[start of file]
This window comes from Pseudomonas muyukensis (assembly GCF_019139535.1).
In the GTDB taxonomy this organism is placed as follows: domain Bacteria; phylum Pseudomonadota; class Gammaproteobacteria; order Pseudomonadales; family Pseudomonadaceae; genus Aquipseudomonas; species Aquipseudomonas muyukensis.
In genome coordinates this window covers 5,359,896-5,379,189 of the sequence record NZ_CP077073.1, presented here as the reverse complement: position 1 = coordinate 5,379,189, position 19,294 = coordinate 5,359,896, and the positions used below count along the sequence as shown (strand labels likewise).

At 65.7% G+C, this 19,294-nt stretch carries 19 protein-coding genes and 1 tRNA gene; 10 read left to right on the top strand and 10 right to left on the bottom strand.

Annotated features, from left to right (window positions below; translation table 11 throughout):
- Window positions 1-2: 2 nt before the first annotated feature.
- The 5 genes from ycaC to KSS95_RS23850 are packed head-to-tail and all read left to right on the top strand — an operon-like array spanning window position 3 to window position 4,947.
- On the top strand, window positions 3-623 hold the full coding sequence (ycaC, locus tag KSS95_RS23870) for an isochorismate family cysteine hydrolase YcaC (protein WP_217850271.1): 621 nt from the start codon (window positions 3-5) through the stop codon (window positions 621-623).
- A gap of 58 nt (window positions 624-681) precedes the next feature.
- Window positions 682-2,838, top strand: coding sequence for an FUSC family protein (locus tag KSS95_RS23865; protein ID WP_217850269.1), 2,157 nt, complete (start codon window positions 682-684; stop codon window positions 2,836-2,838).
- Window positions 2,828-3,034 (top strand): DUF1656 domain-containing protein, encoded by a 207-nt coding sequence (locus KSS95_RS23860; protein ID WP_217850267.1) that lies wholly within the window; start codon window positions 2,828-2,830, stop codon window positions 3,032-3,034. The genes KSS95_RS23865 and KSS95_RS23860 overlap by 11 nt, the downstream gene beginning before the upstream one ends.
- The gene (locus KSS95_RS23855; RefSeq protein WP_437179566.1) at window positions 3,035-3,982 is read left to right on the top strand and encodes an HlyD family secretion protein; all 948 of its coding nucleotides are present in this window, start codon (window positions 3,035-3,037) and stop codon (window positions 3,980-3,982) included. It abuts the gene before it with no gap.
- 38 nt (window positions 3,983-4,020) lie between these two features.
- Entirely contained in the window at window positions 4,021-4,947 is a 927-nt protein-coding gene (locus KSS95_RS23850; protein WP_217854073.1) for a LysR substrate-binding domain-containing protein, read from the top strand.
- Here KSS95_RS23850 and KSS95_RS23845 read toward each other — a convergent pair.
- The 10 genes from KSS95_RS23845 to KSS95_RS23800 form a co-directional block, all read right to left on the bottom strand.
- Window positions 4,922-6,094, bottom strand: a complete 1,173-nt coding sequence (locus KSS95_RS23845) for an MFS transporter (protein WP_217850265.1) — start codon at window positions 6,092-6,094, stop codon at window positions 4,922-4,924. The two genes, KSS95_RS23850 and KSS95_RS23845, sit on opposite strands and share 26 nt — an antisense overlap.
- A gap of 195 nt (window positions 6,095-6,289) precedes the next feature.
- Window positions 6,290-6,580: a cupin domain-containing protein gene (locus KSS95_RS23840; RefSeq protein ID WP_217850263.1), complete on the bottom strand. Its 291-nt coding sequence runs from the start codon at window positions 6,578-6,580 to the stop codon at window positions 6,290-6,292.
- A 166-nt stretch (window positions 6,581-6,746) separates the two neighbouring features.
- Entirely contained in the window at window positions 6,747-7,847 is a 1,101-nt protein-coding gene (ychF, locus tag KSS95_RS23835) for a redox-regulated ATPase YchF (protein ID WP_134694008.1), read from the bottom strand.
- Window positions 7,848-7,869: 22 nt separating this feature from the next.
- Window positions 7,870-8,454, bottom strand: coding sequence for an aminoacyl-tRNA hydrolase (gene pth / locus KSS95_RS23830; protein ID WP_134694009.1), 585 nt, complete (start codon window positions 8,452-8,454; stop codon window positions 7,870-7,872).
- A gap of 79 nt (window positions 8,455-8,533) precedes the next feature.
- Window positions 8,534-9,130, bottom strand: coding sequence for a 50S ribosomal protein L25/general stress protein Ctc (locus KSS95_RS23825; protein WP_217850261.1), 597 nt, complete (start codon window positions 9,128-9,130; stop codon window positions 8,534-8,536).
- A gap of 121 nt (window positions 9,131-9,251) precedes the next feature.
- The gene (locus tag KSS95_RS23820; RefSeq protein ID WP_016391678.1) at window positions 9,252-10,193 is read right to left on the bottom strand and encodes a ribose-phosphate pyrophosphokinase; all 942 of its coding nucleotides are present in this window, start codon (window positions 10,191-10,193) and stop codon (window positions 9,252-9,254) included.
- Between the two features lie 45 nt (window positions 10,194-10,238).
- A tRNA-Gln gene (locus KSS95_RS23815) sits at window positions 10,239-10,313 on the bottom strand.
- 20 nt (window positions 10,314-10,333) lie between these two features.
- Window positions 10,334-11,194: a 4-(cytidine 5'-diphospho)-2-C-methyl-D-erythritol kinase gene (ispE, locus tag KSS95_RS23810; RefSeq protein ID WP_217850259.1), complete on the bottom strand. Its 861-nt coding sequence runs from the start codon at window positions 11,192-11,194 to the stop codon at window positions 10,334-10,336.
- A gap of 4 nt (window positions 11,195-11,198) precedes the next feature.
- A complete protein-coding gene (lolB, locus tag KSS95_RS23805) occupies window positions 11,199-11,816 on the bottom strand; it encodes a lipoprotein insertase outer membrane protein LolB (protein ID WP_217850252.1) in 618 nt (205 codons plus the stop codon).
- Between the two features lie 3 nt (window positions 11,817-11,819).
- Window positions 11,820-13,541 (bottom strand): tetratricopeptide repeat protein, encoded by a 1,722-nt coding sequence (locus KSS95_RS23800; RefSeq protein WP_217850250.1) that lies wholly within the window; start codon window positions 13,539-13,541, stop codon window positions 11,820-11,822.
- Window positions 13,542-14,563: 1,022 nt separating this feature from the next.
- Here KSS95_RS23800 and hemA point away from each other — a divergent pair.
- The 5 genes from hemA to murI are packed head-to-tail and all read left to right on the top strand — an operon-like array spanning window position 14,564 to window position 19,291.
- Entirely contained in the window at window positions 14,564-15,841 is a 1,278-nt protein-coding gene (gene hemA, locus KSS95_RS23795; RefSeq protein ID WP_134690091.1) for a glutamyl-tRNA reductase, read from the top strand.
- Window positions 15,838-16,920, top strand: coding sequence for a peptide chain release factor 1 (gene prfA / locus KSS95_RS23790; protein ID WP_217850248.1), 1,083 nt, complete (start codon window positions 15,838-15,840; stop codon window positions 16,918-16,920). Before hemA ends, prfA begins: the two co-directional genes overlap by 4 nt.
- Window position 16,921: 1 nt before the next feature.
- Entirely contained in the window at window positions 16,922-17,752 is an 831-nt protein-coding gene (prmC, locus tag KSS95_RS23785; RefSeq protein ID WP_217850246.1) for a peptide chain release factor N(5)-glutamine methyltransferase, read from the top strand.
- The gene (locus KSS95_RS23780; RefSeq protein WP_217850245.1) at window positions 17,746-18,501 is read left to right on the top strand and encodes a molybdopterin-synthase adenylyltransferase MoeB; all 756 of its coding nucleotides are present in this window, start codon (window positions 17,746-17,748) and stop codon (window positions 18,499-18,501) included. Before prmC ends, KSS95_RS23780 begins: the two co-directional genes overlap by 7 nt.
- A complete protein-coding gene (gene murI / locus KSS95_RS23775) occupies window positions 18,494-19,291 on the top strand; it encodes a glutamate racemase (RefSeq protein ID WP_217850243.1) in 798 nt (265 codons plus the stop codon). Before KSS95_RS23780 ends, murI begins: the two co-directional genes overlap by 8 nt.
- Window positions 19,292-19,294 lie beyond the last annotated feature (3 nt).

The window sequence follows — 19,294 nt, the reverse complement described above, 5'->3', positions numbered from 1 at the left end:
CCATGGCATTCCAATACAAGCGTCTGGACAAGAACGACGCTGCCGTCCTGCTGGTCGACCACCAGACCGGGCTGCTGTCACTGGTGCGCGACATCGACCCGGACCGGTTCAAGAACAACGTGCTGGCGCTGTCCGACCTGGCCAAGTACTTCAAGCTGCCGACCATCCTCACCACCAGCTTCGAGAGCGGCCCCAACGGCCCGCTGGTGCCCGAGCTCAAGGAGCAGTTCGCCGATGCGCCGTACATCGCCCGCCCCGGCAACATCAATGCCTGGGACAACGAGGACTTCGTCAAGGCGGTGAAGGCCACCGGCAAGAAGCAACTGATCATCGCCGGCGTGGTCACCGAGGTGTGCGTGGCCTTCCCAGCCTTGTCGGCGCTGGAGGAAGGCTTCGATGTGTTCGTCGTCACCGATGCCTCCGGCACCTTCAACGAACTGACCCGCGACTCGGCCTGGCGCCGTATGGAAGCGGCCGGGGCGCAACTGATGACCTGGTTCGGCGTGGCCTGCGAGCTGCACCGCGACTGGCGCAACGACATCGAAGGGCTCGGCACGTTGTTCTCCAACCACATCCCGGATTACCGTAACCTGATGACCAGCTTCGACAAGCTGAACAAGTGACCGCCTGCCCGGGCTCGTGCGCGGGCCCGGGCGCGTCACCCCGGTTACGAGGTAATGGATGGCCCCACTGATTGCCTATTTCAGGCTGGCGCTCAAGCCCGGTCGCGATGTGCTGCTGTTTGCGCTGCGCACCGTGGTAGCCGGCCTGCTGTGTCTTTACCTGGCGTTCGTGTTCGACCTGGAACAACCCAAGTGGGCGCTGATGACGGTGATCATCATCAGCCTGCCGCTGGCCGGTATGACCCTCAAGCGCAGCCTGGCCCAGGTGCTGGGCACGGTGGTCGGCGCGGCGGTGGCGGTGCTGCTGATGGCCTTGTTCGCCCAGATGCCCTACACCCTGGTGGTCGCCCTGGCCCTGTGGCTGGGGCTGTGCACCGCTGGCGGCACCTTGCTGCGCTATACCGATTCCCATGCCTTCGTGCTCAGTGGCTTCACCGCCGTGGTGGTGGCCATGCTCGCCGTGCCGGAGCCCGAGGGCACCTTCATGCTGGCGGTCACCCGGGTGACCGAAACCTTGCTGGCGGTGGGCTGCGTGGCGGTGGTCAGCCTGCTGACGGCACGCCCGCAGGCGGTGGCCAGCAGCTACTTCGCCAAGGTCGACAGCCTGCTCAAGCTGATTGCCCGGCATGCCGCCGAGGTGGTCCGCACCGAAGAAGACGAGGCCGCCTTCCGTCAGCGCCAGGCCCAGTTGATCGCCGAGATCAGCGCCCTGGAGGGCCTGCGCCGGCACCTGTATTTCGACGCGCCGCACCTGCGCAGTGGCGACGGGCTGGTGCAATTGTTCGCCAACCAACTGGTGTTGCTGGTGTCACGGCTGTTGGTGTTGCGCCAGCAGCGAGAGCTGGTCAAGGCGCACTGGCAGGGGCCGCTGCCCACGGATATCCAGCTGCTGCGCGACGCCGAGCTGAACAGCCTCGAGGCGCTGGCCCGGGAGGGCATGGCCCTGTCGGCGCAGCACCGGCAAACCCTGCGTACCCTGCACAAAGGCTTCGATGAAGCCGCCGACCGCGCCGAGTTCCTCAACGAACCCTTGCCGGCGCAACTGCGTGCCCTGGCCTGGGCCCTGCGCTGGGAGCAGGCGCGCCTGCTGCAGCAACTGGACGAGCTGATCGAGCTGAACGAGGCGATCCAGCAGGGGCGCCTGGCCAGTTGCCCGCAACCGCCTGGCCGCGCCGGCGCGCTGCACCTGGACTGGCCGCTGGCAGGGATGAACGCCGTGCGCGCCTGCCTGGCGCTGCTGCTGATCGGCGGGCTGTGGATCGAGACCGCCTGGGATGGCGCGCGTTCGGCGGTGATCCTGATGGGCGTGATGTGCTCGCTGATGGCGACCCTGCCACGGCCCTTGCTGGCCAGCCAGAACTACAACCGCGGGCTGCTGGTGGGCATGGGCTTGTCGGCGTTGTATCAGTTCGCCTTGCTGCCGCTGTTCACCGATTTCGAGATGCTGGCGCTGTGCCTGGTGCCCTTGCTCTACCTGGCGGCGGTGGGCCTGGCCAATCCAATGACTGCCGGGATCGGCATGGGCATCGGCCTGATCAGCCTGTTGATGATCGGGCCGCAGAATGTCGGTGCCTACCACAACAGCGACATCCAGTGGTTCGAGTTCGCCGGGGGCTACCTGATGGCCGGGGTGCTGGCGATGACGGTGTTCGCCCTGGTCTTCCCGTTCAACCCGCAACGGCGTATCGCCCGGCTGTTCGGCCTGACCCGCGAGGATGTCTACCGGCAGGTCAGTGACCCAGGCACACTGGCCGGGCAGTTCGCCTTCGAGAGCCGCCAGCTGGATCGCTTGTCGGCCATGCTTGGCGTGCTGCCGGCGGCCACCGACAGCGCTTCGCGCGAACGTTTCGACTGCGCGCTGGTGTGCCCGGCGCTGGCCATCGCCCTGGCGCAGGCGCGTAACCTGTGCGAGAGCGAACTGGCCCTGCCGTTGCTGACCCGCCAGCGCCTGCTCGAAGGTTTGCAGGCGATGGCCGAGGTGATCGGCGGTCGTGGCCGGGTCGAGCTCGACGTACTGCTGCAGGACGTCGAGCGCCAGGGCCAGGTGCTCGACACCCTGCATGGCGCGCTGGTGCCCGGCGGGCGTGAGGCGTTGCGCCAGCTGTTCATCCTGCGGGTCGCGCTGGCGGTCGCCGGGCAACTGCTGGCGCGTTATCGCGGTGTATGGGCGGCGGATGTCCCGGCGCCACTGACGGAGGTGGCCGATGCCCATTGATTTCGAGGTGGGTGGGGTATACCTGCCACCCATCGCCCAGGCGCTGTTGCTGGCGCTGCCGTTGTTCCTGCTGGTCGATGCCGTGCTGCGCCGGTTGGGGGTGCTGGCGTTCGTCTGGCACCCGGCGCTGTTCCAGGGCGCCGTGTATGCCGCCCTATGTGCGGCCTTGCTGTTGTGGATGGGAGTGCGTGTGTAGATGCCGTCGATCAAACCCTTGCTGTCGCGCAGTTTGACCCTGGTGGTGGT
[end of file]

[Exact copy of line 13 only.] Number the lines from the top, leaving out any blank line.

- 38 nt (window positions 3,983-4,020) lie between these two features.